Loudonville [Ohio]: 1852. Unbound.
This four-page letter from E. F. Judkins is datelined “Loudonville [Ohio] December 19 1852”. There is no mailing envelope.
In this letter, Judkins, who was apparently the foreman of a track-laying crew for the Ohio & Pennsylvania Railroad relates the difficulties he is facing and his hope to soon be appointed as a conductor.
“The next week after you left I went to Wooster to get some money to pay the men that were to work for me and Bailey sent me to this place to buy timber. . .. I am at present track laying here and a hard time I have had no boarding places and men not worth a damn and no chance to change off for better but I am in hopes that I shall not be here always for I have something better in view I spoke for a situation on the road when it is finished and the men I spoke to applied to Mr Courtney the present superintendent for a Conductors birth for me and he said I should have it and when I get there if you want to go with me on a train I shall feel it duty bound to give you as good a situation as the next man has Should I get disappointed in that Bailey has offered me work for a year yet and before them all is Mr Stimpson who wanted me to work for him but there must not be any thing said as to that except in private. . .. When I get done laying track I would like to have you out here to start a train with me should fortune smile on me enough to get it and you know sure I am of it. . ..”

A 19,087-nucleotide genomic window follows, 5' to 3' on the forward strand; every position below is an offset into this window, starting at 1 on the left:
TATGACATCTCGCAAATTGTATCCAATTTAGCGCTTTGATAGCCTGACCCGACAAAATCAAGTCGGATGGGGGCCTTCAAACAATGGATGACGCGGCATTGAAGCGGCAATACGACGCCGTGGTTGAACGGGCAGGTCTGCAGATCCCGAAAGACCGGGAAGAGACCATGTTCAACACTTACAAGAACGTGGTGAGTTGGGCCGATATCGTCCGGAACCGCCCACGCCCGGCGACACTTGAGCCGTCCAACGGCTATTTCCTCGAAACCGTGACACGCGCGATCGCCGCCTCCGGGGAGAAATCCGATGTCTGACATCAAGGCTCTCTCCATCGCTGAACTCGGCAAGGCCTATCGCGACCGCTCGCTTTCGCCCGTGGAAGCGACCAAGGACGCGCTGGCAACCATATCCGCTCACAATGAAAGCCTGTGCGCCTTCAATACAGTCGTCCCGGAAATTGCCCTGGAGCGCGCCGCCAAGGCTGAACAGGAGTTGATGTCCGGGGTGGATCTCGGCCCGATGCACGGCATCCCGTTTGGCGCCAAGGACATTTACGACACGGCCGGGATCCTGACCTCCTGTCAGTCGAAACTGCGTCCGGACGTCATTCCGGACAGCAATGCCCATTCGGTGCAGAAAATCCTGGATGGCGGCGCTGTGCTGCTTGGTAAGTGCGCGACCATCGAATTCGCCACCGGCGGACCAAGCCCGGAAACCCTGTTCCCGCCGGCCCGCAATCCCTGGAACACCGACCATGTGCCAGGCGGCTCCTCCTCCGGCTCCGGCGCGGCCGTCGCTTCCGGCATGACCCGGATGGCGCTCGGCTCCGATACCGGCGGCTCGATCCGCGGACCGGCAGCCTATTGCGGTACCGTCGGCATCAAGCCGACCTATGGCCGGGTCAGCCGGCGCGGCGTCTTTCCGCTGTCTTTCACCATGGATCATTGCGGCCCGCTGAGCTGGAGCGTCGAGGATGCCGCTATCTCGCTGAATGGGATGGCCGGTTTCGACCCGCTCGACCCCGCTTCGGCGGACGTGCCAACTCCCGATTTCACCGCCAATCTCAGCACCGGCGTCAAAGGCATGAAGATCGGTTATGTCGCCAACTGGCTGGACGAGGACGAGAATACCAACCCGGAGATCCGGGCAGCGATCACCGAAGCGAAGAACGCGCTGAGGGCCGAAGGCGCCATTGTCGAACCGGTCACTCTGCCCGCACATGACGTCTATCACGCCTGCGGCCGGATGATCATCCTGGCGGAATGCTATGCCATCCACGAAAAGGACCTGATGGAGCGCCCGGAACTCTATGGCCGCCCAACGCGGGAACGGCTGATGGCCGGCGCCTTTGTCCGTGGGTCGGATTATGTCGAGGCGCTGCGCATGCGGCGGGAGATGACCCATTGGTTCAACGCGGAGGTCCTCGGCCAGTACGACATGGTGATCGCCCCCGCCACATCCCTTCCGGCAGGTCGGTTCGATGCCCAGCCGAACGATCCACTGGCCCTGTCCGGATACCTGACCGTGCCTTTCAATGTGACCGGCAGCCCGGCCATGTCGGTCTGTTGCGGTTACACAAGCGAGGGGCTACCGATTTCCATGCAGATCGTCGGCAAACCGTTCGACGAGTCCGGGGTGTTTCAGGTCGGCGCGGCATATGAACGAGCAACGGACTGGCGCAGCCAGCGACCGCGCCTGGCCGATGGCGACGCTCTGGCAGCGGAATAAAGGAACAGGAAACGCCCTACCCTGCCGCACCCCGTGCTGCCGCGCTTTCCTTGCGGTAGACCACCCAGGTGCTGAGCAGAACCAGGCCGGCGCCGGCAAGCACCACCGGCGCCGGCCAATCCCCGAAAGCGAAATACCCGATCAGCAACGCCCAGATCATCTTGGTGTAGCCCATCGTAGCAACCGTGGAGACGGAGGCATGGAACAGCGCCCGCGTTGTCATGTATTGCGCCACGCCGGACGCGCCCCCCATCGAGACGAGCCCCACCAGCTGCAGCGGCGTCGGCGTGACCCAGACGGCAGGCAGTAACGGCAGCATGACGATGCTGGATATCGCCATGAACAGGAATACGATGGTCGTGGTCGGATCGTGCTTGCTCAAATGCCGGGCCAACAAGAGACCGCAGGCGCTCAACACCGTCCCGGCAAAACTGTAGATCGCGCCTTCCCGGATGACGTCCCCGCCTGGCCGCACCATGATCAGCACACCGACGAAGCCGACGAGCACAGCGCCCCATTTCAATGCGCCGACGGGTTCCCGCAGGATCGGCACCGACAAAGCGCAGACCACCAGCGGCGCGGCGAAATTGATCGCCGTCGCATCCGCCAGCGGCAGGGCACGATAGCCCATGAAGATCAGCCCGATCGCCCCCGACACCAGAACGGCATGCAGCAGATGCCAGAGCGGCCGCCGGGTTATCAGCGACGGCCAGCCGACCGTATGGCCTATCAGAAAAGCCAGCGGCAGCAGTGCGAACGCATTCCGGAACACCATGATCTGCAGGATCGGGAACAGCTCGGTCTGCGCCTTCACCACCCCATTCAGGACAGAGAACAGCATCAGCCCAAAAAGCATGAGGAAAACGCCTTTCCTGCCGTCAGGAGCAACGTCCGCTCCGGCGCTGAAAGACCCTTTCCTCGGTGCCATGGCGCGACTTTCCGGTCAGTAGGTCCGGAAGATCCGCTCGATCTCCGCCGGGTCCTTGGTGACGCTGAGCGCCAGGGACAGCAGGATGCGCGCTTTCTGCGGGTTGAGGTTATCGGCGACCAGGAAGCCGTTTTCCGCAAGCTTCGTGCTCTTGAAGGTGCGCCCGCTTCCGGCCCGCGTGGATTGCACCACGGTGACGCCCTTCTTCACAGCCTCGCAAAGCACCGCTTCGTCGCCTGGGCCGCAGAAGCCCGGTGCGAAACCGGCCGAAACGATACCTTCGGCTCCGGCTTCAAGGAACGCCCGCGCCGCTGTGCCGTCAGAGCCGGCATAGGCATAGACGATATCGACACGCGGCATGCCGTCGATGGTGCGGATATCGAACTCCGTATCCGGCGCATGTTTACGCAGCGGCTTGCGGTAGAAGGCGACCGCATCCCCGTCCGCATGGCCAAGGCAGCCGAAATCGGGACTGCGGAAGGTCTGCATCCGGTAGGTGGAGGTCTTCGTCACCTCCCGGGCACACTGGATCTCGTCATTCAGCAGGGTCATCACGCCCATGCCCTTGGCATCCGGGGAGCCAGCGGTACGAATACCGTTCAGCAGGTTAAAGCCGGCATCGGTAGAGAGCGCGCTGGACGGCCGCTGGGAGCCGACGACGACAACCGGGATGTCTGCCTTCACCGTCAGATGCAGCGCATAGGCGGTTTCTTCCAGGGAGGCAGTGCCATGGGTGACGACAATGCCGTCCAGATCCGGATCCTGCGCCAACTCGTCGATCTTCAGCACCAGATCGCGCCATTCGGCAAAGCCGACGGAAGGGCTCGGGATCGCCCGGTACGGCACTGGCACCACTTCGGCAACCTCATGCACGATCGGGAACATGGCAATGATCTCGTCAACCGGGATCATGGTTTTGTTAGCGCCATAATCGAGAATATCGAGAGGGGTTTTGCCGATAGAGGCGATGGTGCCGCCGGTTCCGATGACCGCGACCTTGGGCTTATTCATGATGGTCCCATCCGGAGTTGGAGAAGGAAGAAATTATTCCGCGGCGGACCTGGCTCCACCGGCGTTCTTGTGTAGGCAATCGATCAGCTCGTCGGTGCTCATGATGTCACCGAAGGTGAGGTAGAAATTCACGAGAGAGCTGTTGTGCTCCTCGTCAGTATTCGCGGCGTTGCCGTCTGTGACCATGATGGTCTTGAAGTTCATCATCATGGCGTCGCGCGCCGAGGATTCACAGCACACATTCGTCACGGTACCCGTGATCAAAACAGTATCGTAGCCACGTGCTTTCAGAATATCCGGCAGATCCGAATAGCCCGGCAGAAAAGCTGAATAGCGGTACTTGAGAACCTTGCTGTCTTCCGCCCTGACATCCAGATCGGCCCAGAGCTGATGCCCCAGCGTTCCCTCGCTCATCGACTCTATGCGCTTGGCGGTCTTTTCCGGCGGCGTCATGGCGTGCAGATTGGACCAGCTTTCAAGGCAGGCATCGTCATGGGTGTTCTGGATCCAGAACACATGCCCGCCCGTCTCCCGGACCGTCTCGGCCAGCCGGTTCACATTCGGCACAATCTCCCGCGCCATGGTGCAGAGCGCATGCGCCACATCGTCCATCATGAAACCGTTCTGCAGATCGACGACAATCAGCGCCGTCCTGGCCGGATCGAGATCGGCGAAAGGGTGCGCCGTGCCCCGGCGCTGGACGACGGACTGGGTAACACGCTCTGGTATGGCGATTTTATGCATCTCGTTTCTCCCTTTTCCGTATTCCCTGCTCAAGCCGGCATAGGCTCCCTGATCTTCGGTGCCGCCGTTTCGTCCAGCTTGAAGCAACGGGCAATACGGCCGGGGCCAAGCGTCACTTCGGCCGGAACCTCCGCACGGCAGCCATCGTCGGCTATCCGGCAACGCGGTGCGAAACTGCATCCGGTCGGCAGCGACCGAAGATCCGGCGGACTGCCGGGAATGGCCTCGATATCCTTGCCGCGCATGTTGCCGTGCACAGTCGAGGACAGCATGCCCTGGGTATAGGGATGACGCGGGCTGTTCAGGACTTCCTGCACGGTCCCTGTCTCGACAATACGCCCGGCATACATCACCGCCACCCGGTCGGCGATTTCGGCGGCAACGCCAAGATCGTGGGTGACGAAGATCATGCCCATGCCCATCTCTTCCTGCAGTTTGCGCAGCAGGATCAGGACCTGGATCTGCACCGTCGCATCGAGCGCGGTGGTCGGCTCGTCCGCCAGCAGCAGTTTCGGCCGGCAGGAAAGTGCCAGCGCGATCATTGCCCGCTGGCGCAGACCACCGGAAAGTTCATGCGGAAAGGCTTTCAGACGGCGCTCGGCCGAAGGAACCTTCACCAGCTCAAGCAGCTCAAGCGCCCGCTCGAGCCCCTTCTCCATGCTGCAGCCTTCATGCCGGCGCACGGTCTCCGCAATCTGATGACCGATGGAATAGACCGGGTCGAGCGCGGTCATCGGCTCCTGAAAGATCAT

The letter also discusses Judkins concerns about leaving his wife and children at home rather than bringing them with him while laying the track through Ohio.. Very good. Item #009999
The Ohio and Pennsylvania Railroad was chartered in two states: Ohio on 24 February 1848 and Pennsylvania on 11 April 1848. It was approved to build a route from Allegheny City. Construction began on Independence Day in 1849, and the line had been extended to Wooster, just east of Loudenville by August of 1852. When it reached Crestline on 11 April 1853, a throughline from New York City to Cincinnati was formed via its connection with the Cleveland, Columbus, and Cincinnati Railroad. The Ohio and Pennsylvania eventually was consolidated with other regional lines to form the Pittsburgh, Fort Wayne and Chicago Rail Road which when completed in December, 1859 provided the Pennsylvania Rail Road system dedicated track between New York and Chicago. (For more information, see Wikipedia.).